Hi,A handful of corporations own our food. They decide what farmers can grow and how much we have to pay for it.
Giant companies like @Bayer-Monsanto and @Carlsberg can do this because they patent our seeds: from melons and tomatoes to barley used to make beer.
We campaigned for five years to get the office which decides on patents (European Patent Office – EPO), to ban patents on plants and animals. And we won! But companies are cancelling our win by taking advantage of where the rules are not 100 percent clear.
All it would take to block these companies is for ministers to make patent rules watertight. The very rules they put in place thanks to public pressure from people like us.
And we know we can do this because this time around, our community is even stronger. We also have 50 organisations including local breweries from across Europe joining the fight.
Together let’s call our ministers to schedule an official conference and take bold decisions that will stop companies from manipulating the rules.
I had only been in the Algarve for a week, when I found out about Faro’s first beer festival. It was during the weekend of Friday 3rd July till 0200hrs, Monday 6th July with the temperature in the high 30s. It was opposite the police station and entry was free. It was €2.50 for a festival glass (copo), and beer and food was purchased by vouchers. They had a number of kiosk, where money could be exchanged for vouchers. There were individual stalls for the different artisan breweries and food outlets, with plenty of space to sit down.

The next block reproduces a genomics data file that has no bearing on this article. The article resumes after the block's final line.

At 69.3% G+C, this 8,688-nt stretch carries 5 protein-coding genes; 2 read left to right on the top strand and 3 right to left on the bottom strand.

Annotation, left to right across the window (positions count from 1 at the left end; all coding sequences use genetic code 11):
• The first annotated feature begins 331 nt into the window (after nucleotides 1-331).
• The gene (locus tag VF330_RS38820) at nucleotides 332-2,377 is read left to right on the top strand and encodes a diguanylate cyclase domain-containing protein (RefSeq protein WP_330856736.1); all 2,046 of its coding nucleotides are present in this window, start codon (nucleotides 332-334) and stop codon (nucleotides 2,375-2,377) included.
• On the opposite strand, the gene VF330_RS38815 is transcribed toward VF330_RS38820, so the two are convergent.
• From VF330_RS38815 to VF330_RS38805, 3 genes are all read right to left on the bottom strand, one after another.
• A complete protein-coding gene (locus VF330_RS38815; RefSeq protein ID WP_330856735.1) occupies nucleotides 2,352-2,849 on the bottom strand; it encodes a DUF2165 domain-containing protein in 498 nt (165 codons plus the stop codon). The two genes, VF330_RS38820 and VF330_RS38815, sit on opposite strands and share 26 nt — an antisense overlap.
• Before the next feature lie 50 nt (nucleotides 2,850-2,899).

On the first day, I tried a pork dish and like festival in the UK, it was short on vegetables. But it could be described as a square meal, 250mm x 250mm (10 sq ins), bread was included.
The food outlets, were all selling bottles of Samual Adams and the Faro Motorcycle club selling, Trooper! There were a large number of Portuguese and Spanish artisan brewers represented:
Sovina, Cabbeer (Spanish), Moura, Octava Colina, Praxis, Rolls Beer, Ballut, La Cibeles, Rapada, Maldita, Deck Beer Lab, Post Scriptum, Letra, Mammooth (Spanish), Amphora, Zézé Blond, Marafada, Seleccáo 1927, Boheme and Vadia. Unfortunately, the weekist beer was 4.8% with most in the 7 and 8%. They were especially keen on stouts and porters, with some only selling the dark beers. Because of the heat, I stayed with the IPAs and wheat beers. The Spanish Mammooth’s wheat beer, was ‘interesting’, a very orange colour. One brewery, Deck Beer Lab, had a badge a bit like Brew Dog with Bath Ale’s hare in it. I was informed, it was an adaption of their restraunts sign, but instead of a pig, they have a rabbit. They also mentioned, the restraunt had being a around a lot longer than Brew Dog.
Also available in the park was a gym and puddings for people to really comfortable in. Though I would imagine, most CAMRA members would not be able to get to their feet again. There were also scenes of mothers openly breast-feeding the children, which might have brought about an early demise for some CAMRA members. Musical entertainment and cookery lesson went on throughout the day. It was very much a carnival atmosphere, with families very much in evidence.